Dawn update: how approaching an object using an ion drive engine differs from a standard approach

Thursday, May 06, 2010

A week ago Dawn's team had another informative update, explaining not just where Dawn is now but also how using an ion drive to enter the orbit of an object differs from the standard approach using a regular chemical rocket. This gradual approach where the probe achieves an orbit around the Sun nearly identical to that of Vesta before its slight pull is enough to bring it into orbit is why the probe's trajectory looks the way it does:

Something like New Horizons on the other hand has a much more direct trajectory:

The update mentions that the approach phase to Vesta will begin about three months before arrival, and given the slow approach one would think that there should be some interesting imagery of the asteroid some time before orbital insertion happens, but the update doesn't mention whether this will happen or not.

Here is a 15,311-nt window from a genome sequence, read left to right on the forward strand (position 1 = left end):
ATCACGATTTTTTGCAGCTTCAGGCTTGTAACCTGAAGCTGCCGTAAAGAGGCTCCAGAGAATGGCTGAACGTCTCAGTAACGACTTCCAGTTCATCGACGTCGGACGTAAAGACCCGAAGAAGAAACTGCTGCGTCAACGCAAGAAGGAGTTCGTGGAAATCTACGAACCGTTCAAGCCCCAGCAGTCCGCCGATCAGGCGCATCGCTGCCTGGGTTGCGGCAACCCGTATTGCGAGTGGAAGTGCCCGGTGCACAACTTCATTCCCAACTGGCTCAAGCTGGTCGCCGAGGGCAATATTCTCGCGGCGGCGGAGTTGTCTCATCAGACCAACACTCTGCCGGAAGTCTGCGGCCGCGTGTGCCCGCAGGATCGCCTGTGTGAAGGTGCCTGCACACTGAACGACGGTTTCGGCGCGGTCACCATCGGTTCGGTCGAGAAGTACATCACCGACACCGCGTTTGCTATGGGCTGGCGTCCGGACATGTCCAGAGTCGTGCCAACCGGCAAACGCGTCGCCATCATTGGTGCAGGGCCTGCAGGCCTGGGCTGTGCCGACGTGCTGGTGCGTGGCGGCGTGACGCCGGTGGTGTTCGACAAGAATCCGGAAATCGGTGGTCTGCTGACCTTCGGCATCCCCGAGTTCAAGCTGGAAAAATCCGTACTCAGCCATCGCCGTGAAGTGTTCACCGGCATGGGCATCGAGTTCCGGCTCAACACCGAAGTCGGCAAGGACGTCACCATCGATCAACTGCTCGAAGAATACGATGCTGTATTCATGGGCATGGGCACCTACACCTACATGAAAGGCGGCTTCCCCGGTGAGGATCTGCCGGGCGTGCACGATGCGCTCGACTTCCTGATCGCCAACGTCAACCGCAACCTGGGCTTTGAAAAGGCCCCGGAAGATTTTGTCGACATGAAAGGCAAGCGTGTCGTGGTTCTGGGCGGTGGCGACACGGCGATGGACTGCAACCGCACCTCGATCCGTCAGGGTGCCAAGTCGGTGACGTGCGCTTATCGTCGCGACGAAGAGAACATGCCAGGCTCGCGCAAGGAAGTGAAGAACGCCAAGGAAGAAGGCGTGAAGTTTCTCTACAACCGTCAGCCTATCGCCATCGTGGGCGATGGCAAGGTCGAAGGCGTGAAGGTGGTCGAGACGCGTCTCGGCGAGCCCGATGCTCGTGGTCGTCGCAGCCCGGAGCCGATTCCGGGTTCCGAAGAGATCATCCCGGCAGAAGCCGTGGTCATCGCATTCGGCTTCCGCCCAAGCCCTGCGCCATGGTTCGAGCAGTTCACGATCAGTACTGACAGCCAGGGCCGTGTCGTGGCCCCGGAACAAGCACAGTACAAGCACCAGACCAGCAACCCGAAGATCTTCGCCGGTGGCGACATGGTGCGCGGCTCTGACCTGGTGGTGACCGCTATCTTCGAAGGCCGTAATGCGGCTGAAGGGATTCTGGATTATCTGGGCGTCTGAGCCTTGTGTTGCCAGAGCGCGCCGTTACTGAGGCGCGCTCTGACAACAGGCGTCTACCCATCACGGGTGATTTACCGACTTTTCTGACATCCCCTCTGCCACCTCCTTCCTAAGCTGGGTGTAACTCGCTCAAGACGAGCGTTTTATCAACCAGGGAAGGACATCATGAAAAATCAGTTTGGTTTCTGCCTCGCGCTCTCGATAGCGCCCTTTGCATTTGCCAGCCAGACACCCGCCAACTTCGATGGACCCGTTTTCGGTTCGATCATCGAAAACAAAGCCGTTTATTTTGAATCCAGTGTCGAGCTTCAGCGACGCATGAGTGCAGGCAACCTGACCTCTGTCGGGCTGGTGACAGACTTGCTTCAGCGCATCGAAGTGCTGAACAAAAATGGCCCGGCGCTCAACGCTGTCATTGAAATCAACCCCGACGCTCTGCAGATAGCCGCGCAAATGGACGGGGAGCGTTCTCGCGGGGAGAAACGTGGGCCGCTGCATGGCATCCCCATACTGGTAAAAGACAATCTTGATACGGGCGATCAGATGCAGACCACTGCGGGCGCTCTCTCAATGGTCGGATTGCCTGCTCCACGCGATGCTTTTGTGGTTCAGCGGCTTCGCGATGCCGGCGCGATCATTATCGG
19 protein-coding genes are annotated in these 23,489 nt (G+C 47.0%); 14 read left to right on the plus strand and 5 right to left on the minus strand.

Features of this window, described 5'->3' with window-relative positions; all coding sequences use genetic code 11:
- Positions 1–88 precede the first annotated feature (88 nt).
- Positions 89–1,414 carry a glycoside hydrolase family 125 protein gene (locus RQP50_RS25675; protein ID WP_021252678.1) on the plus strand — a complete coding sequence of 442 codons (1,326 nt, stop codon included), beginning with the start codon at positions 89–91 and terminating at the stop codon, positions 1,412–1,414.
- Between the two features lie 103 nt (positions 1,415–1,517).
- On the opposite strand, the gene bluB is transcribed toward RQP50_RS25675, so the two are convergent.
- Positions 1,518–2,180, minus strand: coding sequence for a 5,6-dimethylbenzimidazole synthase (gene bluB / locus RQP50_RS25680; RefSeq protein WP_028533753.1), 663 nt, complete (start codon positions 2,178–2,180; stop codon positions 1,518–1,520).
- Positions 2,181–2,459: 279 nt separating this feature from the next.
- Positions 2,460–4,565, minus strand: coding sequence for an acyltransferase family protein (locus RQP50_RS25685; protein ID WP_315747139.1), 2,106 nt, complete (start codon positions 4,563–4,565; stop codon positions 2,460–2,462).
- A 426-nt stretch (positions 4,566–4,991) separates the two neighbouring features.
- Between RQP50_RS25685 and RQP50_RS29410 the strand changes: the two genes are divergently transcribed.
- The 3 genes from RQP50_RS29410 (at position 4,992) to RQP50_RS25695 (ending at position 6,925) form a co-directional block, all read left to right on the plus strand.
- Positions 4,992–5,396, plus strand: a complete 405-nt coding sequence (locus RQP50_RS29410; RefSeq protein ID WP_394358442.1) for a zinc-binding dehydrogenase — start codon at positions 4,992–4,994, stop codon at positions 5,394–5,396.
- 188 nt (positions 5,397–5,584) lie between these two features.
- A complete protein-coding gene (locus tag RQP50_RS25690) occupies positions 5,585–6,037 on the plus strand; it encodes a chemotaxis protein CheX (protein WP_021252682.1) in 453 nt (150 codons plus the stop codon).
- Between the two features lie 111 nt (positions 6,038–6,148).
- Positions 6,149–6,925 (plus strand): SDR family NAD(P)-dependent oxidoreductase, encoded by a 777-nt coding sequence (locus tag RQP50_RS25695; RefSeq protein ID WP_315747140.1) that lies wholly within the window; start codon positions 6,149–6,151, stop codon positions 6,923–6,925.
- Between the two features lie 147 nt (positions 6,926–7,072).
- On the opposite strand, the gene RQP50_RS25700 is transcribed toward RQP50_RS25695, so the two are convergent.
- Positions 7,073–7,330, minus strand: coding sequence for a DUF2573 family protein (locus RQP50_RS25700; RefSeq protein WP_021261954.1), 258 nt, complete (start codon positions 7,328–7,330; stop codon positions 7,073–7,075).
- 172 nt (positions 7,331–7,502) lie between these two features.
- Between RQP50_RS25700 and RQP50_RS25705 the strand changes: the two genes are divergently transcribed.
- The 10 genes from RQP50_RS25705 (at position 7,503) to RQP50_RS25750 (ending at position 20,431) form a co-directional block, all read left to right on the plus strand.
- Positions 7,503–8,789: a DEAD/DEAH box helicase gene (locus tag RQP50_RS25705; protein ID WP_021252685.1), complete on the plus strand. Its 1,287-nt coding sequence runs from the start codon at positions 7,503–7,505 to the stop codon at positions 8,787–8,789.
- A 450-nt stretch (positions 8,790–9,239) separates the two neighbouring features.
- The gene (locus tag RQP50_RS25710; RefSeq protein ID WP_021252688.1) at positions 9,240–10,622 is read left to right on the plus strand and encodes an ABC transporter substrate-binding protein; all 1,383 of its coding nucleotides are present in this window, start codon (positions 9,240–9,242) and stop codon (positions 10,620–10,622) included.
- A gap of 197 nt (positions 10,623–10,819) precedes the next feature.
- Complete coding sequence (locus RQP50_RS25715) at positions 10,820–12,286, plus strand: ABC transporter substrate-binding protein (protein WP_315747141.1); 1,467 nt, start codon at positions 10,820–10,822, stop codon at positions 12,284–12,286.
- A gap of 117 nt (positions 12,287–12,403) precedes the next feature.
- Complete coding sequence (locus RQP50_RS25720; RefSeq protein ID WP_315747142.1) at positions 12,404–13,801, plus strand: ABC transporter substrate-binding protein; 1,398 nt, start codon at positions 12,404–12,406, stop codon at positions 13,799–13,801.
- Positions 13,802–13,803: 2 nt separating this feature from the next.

In the meantime, Dawn is also almost at the point where its distance from Vesta and Mars are the same, thus becoming the first spacecraft to be closer to Vesta than any other body in the Solar System. Last month the distance was:

0.3193 AU away from Mars, 0.597 AU from Vesta

Now it's 0.4037 AU from Mars, 0.4829 AU from Vesta.

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